When you hear advice over and over again, it doesn’t mean it is right. It doesn’t mean it is wrong, either. Just don’t take the platitudes as fact. Rethink and think for yourself.
I say think about ditching your 401k.
The biggest thing to remember about trusting your employer with your investments is: that you are trusting your employer with your investments.
If you want the best returns, you are most likely in a stock plan — but that also means that you’re exposed to market risk, meaning that when stocks crash, so does your money.
And whatever wealth you are accumulating in a 401k (if any) can be susceptible to inflation risk — because if you are taking macro factors into consideration, you could be wiped out by inflation.
One of the most alluring parts of investing in a 401k is having your employer match your contributions. But guess what? Many employers don’t. Many 401ks also have ridiculously high fees and commissions that are simply not worth the risk of the unknown.
As the old adage goes, better to take “money in my pocket” over “promises that can’t be kept” any day.
You hear asset allocation and diversification all the time.
Lots of financial experts say they work their magic over time because you are forced to buy low and sell high. The idea is that, by mixing things up in your portfolio, you’re less likely to experience major drops, because when some sectors experience tough times, others may be thriving.
You may be more isolated from big losses by diversifying, but you’re also isolated from big gains – and if all of the eggs in your basket are duds, you’re never going to get ahead, no matter how many different eggs you might have.
You can also hit max overload – studies have shown that, while some diversification reduces market risk, the market risk isn’t reduced by a significant amount once you hit having around 20 stocks or more. So don’t spread yourself too thin. And, please, for the love of God, stop stressing about diversification it’s not magically going to make you a millionaire.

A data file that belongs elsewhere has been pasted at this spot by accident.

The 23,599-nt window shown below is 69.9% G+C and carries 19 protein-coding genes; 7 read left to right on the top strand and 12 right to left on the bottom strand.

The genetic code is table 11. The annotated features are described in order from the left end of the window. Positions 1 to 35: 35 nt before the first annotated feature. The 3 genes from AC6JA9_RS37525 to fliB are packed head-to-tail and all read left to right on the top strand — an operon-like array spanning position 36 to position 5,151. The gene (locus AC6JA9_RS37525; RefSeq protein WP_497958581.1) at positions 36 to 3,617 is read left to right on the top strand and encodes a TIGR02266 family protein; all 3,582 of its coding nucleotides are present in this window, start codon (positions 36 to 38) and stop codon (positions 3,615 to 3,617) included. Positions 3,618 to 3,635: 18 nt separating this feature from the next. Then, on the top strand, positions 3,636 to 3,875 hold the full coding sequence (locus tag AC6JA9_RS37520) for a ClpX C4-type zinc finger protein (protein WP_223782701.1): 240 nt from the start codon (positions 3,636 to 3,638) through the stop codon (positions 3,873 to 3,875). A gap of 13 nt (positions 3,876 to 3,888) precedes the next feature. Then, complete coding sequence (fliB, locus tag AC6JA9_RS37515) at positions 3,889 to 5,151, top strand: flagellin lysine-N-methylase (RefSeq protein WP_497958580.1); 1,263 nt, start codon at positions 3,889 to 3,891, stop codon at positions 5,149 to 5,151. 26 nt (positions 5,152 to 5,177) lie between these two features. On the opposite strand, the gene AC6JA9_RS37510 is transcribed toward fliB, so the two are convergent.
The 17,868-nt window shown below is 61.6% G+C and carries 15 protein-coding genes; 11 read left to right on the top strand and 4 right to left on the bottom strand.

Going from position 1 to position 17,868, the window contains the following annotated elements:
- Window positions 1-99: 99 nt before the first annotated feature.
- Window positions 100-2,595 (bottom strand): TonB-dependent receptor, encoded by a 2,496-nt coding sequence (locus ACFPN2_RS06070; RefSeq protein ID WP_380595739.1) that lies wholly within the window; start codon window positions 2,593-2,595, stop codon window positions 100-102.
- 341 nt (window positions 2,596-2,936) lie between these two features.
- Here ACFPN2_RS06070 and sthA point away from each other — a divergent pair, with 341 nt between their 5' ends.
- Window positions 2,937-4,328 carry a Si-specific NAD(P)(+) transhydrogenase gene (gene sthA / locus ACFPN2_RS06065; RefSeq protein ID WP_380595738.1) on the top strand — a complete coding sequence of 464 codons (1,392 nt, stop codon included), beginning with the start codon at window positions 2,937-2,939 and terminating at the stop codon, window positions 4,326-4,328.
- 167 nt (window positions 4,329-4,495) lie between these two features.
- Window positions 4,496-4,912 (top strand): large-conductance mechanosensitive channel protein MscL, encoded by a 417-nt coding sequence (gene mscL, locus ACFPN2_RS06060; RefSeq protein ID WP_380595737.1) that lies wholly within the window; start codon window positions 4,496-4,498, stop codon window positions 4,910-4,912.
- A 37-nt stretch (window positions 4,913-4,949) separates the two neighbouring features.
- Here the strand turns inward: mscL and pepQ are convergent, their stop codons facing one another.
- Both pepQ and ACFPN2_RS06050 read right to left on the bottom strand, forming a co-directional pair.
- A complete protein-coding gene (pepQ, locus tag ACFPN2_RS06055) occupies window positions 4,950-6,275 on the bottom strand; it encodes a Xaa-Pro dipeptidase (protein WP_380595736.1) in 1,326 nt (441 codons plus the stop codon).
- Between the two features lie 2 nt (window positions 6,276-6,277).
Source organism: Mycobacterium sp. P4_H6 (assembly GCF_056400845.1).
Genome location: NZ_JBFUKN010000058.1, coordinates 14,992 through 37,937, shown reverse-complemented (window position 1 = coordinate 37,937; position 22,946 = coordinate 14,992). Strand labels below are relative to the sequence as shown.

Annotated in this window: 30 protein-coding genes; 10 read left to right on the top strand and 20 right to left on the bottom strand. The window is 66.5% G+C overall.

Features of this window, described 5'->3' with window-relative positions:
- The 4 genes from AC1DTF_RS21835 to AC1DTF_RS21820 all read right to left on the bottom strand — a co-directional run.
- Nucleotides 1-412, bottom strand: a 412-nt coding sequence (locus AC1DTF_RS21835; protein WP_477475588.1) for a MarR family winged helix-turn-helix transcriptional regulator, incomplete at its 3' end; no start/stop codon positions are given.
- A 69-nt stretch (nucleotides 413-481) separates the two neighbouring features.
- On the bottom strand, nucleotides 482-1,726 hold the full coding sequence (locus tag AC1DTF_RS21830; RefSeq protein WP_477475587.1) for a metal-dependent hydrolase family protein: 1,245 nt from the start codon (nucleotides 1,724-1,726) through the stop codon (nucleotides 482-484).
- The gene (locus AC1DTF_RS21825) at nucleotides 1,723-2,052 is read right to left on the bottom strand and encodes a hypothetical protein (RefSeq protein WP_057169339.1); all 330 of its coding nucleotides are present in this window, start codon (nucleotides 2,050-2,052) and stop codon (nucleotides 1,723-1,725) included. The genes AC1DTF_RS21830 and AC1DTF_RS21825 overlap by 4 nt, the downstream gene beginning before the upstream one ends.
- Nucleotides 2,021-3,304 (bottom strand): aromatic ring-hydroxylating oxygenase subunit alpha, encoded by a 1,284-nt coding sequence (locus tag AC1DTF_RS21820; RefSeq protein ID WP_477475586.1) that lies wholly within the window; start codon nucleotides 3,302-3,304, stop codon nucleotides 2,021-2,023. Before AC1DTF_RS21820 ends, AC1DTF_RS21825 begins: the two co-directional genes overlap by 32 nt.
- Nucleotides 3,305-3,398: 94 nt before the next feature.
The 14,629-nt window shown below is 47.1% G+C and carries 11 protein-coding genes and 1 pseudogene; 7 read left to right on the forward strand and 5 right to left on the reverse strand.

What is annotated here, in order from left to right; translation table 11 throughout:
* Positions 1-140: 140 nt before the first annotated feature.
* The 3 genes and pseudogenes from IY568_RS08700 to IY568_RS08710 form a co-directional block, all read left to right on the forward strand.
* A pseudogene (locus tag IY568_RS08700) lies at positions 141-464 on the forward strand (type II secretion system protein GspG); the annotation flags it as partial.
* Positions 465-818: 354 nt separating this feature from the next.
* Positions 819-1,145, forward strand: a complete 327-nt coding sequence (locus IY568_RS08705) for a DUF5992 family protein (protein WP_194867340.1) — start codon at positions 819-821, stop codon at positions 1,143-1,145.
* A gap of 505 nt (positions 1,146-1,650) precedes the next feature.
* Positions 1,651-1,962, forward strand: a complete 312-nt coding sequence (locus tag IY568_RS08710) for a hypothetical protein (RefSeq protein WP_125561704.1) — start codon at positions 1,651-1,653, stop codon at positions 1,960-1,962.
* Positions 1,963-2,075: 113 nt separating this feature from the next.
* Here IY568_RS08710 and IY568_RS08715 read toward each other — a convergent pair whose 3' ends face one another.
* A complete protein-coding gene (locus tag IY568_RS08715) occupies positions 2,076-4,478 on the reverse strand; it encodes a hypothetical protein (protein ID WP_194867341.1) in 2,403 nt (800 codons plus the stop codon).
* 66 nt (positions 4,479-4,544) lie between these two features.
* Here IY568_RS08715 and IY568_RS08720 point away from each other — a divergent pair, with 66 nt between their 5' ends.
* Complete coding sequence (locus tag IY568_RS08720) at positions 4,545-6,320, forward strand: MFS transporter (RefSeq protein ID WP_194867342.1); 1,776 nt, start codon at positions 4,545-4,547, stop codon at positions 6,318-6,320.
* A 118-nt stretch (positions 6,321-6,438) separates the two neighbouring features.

Rent a home.
It used to be that putting a down payment on a house or apartment was the sure fire way to build your net worth. But after the roller coaster ride that housing has been on in recent years, it’s time to take a closer look at renting.
Buying a house comes with tons of additional costs – transaction fees for the broker, maintenance fees, renovations – while many of those costs are included when you rent an apartment.
Renting allows you greater flexibility to take any opportunities that might come your way, and you typically have more leverage in negotiating rent than with a full-on mortgage.
Also, remember that down payment – typically about 20% of the mortgage. You don’t get that money back like you do a security deposit.
And while buying a home adds to your assets, remember that it’s illiquid – if you fall on hard times and need cash, it’s not easy to quickly sell a home – especially in this market – without losing substantial value on your investment.
No, don’t stick your money under a mattress! Invest in yourself. Always wanted to be a French Professor? Take a french class … investing in yourself could eventually pay the biggest dividends.